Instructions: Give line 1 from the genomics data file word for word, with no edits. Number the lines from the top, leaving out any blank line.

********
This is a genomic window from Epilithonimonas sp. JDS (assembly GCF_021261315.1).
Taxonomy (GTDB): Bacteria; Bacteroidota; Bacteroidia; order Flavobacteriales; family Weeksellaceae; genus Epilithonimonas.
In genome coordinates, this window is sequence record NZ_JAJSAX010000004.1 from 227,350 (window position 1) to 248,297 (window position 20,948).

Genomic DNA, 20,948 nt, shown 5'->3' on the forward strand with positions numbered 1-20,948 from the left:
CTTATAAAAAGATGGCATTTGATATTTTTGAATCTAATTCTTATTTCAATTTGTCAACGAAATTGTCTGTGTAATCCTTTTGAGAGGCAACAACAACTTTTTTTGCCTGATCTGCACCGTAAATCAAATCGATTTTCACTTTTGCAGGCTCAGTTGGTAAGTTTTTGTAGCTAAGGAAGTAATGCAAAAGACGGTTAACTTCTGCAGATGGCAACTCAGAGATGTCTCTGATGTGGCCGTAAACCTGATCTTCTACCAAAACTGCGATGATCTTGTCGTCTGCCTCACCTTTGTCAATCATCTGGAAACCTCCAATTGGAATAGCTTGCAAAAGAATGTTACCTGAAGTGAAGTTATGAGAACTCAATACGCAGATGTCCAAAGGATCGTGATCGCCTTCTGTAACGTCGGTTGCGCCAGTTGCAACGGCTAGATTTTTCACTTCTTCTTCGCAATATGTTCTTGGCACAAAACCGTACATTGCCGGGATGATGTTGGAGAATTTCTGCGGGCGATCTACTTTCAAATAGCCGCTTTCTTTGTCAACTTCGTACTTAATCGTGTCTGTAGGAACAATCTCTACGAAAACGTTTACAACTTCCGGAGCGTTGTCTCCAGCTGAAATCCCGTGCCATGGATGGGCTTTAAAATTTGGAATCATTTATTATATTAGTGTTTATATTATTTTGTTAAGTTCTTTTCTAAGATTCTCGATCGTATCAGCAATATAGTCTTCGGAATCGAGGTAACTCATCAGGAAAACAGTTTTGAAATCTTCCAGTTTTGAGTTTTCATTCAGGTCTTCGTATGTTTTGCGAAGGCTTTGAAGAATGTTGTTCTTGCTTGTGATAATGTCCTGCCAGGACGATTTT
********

This is a genomic window from Epilithonimonas sp. JDS (assembly GCF_021261315.1).